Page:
How I visualized “Trump” mentions in hip-hop songs using D3

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Hip-hop is often brutally honest about controversial issues in society – money, guns, drugs, sex and, of course, politics. I found a dataset collected and cleaned by FiveThirtyEight containing the number of 2016 candidates’ names mentioned in hip-hop songs between 1989 to 2016.

FiveThirtyEight also collected the name and artist for each song, the lyrics containing the candidate’s name and the sentiment of the lyrics, in part with the help of Genius.

As an international student from Taiwan, the U.S. presidential candidate I’m most curious about is definitely Donald Trump. That led me to inspect the number of Trump mentions in hip-hop songs and, in a sense, recreate some of the graphics FiveThirtyEight published with this data back in 2016. The following is an outline of my process from Google Sheets to the Javascript library D3.js.

Organizing the data

First, I used the pivot table function in Google Sheets to organize the data.

(Link to the data)

Noticing a shift in sentiment

Before 2016, Donald Trump was the most mentioned candidate in hip-hop songs with most of them portraying him in a positive light regarding his fortune and fame. The big turning point, however, came in the election that sent him to the White House. The number of Trump mentioned in the hip-hop songs with negative sentiment rose evidently.

I wanted to showcase this sentiment transition in an interactive data visualization created with D3.js. In this project, users can clearly see the number of hip-hop songs mentioning about Trump and interactive with every dot to know more about the singer, the song, and the lyrics. User can also select songs by different sentiments regarding the lyrics.

(Link to my github to see the full code.)

How I made the chart in D3

The chart is a combination of a stacked bar chart and a scatterplot. Each dot represents a song with different colors signalizing the sentiments. Although it looks more like a stacked bar chart, it is coded as a scatterplot, meaning that every dot has an x and a y value, where x is the year and y is the count (of songs mentioning Trump).

In the HTML file, I divided the <body> section into three areas, including header, chart area, and the footer. The chart area will be the place where I put my chart.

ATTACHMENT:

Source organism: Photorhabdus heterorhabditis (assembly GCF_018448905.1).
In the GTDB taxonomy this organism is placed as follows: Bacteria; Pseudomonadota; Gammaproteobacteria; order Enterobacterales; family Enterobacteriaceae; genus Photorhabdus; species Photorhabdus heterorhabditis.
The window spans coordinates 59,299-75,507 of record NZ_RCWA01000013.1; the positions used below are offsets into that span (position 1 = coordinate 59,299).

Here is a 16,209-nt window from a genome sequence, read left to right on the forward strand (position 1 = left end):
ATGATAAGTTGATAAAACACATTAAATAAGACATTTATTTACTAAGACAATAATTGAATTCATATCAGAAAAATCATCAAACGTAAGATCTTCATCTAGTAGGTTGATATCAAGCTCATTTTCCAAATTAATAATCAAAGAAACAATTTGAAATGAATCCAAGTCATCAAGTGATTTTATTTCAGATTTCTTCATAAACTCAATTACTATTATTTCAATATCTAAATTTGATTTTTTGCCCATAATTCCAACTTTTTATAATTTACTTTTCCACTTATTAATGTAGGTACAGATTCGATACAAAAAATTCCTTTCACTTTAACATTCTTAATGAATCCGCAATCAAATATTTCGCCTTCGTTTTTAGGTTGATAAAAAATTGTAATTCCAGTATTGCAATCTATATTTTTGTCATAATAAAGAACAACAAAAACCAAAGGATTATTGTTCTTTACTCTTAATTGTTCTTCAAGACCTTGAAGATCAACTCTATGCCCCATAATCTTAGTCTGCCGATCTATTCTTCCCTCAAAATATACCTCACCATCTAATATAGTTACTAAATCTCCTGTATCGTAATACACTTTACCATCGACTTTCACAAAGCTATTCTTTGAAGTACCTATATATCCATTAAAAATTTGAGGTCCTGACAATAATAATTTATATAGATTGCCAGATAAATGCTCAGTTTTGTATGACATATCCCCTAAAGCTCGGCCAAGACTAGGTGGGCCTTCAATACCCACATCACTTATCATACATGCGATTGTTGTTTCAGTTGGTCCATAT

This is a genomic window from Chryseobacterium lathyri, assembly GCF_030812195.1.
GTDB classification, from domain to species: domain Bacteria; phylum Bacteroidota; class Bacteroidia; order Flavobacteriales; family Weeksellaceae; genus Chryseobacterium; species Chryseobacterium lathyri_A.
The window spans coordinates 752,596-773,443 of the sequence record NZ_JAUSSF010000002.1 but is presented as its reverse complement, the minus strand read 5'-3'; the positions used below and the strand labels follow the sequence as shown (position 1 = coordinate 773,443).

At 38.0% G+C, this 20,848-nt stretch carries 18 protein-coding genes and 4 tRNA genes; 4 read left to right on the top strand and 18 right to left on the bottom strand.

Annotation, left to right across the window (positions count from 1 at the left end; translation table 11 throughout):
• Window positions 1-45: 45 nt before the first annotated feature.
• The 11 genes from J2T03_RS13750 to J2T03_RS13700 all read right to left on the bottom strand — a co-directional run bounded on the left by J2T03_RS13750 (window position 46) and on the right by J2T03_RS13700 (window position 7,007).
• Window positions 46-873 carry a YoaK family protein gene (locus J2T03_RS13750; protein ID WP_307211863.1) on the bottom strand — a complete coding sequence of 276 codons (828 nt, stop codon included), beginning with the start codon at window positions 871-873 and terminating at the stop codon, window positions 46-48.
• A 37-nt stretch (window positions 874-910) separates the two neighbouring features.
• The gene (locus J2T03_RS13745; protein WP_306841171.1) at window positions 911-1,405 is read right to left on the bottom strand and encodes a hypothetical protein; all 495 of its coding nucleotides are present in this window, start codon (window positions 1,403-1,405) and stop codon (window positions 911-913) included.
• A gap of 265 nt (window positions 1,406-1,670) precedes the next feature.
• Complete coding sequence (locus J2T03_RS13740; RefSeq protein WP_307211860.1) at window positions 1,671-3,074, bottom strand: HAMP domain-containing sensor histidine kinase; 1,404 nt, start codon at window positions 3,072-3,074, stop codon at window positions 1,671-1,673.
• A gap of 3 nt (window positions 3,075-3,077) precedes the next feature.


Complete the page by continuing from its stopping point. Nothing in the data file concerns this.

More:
Note: I use Bootstrap to design the layout easily and quickly. That’s why you’ll see the class named col-md-12.

Next, in the Javascript part, I start with building a row converter which makes the data types readable to D3.js.

I then read in the CSV file with the converter and do some settings around the height, width, x scale, y scale, x-axis, and y-axis of the chart. 

After that, we set the position, width, and height of the chart and set the position of the text that indicate details like the singer, the song, and the lyrics.

Here comes the fun part – drawing the dots. I created SVG circle elements by binding the dataset we just uploaded and indicating the x and y position of the center of each circle as well as the radius. I set different colors by conditional statements based on the value of the sentiment column. I create the hover responsive effect by setting functions triggered by a mouseover event and mouseout event and a class I called “hoverword.” 

Last but not least, I create a function which will be fired when the user clicks the sentiment button to tell D3.js how to change the colors according to the selection, again, by conditional statements. 

What can be improved

There is room for improvement on the color, the font, the layout, the interaction and many other parts. I figured that not until I explained the interaction did people know they could hover over the dots to see more details. I also considered changing the colors of the web page since the gray, and purple dots can’t be seen too clearly. 

Any advice on this data visualization? Feel free to let me know!

Link to my github to see the full code. 

Szu Yu Chen
Szu Yu Chen is a graduate student at Northeastern University’s School of Journalism and research assistant with the Co-Laboratory for Data Impact.

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